The Black Sea resort of Sochi, venue for the Confederations Cup in 2017 and World Cup a year later, is adept at hosting prestigious sports events though lacks tradition as far as football is concerned.
When this was part of the USSR and a favoured haunt of Stalin and high-ranking apparatchiks, no club from Sochi spent a single season in the top flight.
The city arrived on the world stage with the Winter Olympics of 2014. A whole Olympic Park was created, consisting of a showpiece stadium, ice palace, half-a-dozen sundry indoor arenas and a village large enough to accommodate 3,000 people. Costs are said to have hit the $50 billion mark and beyond – an autodrome, where the Russian Grand Prix takes place, was opened later that same year.
Converting the 47,000-capacity Fisht Olympic Stadium for the football events of 2017 and 2018 has been another $46 million. And although the Russian national team can use it for training in the winter, Sochi being a popular destination for clubs in the off-season, the city has lacked a top-flight outfit since the relegation of Zhemchuzhina in 1999.
Apart from its astronomical costs, the first thing you should know about the Sochi’s multi-venue, state-of-the-art sports complex and Fisht Olympic Stadium is that they’re not in Sochi. They’re in Adler, close to Sochi airport but a good 20km from the resort hotels and Soviet-era façades of what is called Tsentralny City District, central Sochi.
Greater Sochi extends for nearly 150km along the east coast of the Black Sea, as far as what was once the frontier with Georgia.
Walking distance from the Olympic complex, the bridge at Psou is now the border with the partially recognised state of Abkhazia.
Adler was incorporated into Greater Sochi when the Soviets expanded the resort area in the 1960s. Sochi had only been colonised by Russia a century earlier. Prior to that, Sochi was part of the Kingdom of Georgia for 500 years then within the Principality of Abkhazia for another 300.
With Sochi’s sub-tropical climate, the Russians first established tea plantations – the railway, the spa baths, the villas, including Stalin’s, these all came with the 20th century.
Whereas nearby Krasnodar has a football club dating back to 1928, Sochi’s first known team, Spartak, only sparked into life after World War II. Certainly local hero Slava Metreveli started his career there in 1953, leaving the youth team of Trud in Adler for the bright lights of Sochi.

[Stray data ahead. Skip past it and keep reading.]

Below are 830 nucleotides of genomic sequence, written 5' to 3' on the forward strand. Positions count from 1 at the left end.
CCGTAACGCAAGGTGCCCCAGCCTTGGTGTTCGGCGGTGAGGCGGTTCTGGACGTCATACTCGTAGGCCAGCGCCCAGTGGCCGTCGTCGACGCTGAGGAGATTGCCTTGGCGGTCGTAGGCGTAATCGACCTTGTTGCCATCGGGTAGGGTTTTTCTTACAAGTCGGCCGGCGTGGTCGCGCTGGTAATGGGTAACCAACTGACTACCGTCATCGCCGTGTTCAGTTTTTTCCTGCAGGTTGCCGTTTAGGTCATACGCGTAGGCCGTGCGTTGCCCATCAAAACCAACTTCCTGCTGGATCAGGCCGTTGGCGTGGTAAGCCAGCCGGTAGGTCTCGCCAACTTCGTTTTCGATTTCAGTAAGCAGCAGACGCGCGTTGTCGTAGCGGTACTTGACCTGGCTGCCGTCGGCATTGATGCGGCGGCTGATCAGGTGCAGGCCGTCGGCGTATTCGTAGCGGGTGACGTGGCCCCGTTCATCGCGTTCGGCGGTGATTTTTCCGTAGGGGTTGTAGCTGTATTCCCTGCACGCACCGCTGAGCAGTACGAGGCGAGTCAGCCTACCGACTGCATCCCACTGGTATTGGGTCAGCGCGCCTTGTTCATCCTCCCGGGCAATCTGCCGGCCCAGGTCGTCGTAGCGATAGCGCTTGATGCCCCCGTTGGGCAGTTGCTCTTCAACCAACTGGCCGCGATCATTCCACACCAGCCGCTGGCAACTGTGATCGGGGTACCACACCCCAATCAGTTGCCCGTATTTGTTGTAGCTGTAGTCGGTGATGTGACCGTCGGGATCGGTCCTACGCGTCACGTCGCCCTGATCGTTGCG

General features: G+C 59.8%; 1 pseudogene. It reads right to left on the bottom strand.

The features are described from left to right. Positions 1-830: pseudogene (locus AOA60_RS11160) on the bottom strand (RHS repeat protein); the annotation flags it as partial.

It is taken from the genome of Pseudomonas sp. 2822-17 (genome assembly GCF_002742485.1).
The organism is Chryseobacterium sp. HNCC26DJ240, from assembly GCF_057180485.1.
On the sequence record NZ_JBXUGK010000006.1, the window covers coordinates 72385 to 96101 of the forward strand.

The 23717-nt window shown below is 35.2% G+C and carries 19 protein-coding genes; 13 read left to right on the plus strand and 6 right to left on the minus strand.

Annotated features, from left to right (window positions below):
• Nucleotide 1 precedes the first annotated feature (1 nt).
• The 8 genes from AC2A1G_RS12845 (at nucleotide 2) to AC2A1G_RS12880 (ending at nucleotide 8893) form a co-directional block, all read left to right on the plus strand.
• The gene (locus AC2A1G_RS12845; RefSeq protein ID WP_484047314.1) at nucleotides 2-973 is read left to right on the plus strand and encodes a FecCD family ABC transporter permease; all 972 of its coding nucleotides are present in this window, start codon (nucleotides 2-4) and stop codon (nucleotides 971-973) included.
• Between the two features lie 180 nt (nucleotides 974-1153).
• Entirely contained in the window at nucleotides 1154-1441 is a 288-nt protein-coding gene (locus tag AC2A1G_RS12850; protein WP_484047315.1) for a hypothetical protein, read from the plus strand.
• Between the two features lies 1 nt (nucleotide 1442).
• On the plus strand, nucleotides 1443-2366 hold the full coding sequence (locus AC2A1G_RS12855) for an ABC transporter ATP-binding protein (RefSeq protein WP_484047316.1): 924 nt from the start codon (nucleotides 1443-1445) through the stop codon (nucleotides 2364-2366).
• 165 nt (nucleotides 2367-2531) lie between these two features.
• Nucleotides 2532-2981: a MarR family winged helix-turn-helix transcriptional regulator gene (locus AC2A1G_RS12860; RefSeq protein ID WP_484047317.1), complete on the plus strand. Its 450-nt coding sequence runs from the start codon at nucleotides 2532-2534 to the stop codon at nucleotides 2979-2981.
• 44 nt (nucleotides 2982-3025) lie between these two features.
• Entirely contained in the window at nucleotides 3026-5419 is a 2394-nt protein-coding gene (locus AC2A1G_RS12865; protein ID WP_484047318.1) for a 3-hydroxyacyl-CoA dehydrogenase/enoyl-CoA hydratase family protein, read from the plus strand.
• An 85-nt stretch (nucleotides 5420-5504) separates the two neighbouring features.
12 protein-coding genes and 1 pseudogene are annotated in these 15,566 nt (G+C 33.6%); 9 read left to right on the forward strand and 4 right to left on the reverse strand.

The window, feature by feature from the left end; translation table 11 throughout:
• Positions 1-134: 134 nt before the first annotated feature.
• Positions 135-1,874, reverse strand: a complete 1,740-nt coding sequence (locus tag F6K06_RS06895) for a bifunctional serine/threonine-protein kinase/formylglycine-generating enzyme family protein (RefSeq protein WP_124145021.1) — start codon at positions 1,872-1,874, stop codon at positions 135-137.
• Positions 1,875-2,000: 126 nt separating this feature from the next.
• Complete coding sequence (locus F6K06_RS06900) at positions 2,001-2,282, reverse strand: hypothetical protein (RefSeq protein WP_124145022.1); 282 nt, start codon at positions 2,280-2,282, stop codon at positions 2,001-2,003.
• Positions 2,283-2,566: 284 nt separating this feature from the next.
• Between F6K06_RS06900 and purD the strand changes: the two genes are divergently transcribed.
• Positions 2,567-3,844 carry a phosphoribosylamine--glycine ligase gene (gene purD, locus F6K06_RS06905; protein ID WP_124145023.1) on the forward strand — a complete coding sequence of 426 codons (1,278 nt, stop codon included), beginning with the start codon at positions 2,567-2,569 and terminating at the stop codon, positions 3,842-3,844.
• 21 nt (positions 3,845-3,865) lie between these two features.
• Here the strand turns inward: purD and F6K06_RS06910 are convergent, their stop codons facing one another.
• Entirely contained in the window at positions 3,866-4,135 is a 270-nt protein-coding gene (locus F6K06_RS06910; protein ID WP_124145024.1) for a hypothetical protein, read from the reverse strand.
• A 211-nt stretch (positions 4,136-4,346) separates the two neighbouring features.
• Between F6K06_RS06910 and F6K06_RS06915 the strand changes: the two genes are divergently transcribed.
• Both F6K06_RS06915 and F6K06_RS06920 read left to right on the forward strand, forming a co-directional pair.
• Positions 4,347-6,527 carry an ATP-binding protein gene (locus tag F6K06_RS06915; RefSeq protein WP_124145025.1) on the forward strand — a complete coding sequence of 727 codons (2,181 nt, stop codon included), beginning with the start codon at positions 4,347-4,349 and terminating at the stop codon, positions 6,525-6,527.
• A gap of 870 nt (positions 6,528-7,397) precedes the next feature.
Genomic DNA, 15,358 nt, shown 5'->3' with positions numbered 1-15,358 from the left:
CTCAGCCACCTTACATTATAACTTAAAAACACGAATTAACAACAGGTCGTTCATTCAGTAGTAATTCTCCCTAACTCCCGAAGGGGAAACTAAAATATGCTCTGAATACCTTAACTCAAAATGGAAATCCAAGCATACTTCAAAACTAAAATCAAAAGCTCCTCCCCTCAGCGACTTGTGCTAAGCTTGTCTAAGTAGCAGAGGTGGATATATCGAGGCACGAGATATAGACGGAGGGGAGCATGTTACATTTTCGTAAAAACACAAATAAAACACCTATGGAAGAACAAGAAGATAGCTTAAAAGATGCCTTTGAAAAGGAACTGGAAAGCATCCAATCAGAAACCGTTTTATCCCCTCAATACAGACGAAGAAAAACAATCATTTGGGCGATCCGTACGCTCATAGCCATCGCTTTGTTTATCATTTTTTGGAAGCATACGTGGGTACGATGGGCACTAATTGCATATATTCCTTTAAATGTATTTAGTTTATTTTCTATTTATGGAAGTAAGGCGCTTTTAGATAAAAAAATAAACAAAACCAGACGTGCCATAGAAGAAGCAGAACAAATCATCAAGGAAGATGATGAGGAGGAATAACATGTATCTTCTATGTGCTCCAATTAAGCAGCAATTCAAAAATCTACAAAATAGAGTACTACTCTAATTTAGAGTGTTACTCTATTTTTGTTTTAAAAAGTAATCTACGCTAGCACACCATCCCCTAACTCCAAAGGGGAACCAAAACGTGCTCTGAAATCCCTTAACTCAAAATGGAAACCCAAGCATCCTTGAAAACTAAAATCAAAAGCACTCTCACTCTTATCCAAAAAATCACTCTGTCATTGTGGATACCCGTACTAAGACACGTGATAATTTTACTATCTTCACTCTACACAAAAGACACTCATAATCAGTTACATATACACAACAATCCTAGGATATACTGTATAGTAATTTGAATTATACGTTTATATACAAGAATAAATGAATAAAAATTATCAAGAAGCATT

He later played at three World Cup finals for the USSR, scoring one of the goals that won the European Championship in 1960. His main club was Georgia’s Dinamo Tbilisi.
Sochi’s first major football stadium, built in 1964, later took his name. Still in operation today, it was unveiled with a friendly match between the Russian Federation and Syria. As now, Moscow clubs liked to use Sochi in the winter – Spartak switched their Cup-Winners’ Cup tie against eventual winners Milan here in early March 1973.
The 10,000-capacity ground sits just inside Khostinsky, another of the four city districts, a longish stroll from Sochi’s main port. When Zhemchuzhina-Sochi were formed in 1991, the last year of Soviet football, they had a stadium to play in.
Named after a local hotel (‘Pearl’), without competition from nearby Georgia or other nearby Caucasus states in the new Russia-only set-up, Zhemchuzhina sparkled. With the money to attract Georgian internationals such as goalgetter Gocha Gogrichiani, the Sochi side stayed in Russia’s top flight for seven seasons.
The club folded in 2004, was replaced by Sochi-04, who then folded in 2009. With the grand old coach Arsen Naydyonov still at the helm, Zhemchuzhina were revived in 2008 but dissolved after relegation from the second tier in 2012.
In their wake came FC Sochi, who finished 2016-17 mid-table in the Southern Zone of Russia’s third division. The standard of football is reasonable – Rotor Volgograd of European fame won the league.
The ground is a brightly coloured affair, two open sideline stands facing each other and nothing behind each goal. It has its own bus stop, Stadion, on routes Nos.1, 2, 3, 103 and 105, among others, all from Sochi train station. Its location by the main highway of Kurortnyi, originally Stalinski, prospekt, allows for few bars nearby.
UK and other EU visitors to Russia require a visa – see Visa To Russia for details. Most hotels can also help with visa invitation letters.